Paul said that Jesus “was buried” and “that he was raised the third day according to the Scriptures” (1 Cor. 15:5). This section is more difficult to find in the the Old Testament Scriptures. These things are never spelled out for us in a straightforward way like Jesus’ vicarious death for our sins. Some, otherwise conservative scholars, have said that the New Testament writers twisted Old Testament texts to fit their new idea of Jesus resurrection after three days.
Let’s look at some of the interesting ways God prepared us for Jesus’ resurrection after three days. Joseph put his brothers in prison three days and spoke to them on the third day: “Now Joseph said to them on the third day, “Do this and live, for I fear God” (Genesis 42:18). Moses asked Pharaoh to let the people go three days journey into the wilderness to the mountain of God for worship (Ex. 5:3; 8:27). Darkness fell on the land of Egypt for three days (Ex. 10:22). The first major stop after the Red Sea was after three days (Ex. 15:22). Note the time of the journey from the Mountain of God in Numbers 10:33 “Thus they set out from the mount of the Lord three days’ journey, with the ark of the covenant of the Lord journeying in front of them for the three days, to seek out a resting place for them.” Joshua gave the people three days of preparation before going into the land (Josh. 1:11). Rehab told the spies to hide three days (Josh. 2:16, 22; 3:2). Jonathan to,d David to hide for three days (1 Sam. 20:19). Jonah was in the belly of the creature for three days (Jonah 1:17) and preached in the city which was a three days walk (3:17).
The phrase “third day” also occurs very often and in important contexts. Abraham took Isaak for a three days journey to the mountain to sacrifice him and lifted up his eyes to see the place on the third day (Gen. 22:4). Moses told the people that God would finally come down on the third day. He said, “and let them be ready for the third day, for on the third day the Lord will come down on Mount Sinai in the sight of all the people” (Ex. 19:11). In 2 Kings 20:5 Hezekiah was told to go back to the house of the Lord on the third day. The rebuilt temple was completed on the third day of the month of Adar in Ezra 6:15. Finally, Hosea 6:1-2 says, “Come, let us return to the Lord. For He has torn us, but He will heal us; He has wounded us, but He will bandage us. “He will revive us after two days; He will raise us up on the third day,That we may live before Him.”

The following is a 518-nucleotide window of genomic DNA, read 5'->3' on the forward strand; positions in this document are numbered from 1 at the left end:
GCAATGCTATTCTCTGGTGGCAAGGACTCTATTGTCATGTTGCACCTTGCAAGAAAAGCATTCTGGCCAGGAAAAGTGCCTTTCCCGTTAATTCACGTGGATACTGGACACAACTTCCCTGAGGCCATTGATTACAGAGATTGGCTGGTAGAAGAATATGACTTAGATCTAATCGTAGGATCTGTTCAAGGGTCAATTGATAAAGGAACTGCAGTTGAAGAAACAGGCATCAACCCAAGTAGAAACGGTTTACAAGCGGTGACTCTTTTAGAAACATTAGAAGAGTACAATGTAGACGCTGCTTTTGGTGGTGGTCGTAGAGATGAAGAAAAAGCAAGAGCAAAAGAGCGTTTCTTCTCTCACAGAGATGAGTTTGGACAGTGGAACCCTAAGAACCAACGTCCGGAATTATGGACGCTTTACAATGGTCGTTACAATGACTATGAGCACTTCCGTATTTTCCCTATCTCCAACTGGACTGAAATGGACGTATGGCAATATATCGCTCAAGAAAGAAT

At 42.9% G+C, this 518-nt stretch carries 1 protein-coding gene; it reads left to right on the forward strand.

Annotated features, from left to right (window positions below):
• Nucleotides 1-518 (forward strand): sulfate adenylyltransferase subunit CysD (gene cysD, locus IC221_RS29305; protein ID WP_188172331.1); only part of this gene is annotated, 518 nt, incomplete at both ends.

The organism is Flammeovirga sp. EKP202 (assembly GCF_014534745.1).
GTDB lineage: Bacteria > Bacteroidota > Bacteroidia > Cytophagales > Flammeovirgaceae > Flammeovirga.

These are just a few of the times these two phrases are used. The “third day” events may seem inconsequential to modern readers, but for premodern interpreters this pattern had established not only a three day routine but a third day expectation. So, it would come as no surprise to the people that Jesus would return from his journey into the unseen after three days. In fact, they would have expected him to return after three days. When Jesus did rise after three days, as he prophesied he would, he confirmed to the people that he was the descendent of David who was hidden from his enemies for three days, and the prophet who went into the depths for three days only to emerge preaching and the representative of Israel who was raised on the third day “that we may live before him” (Hos. 6:2).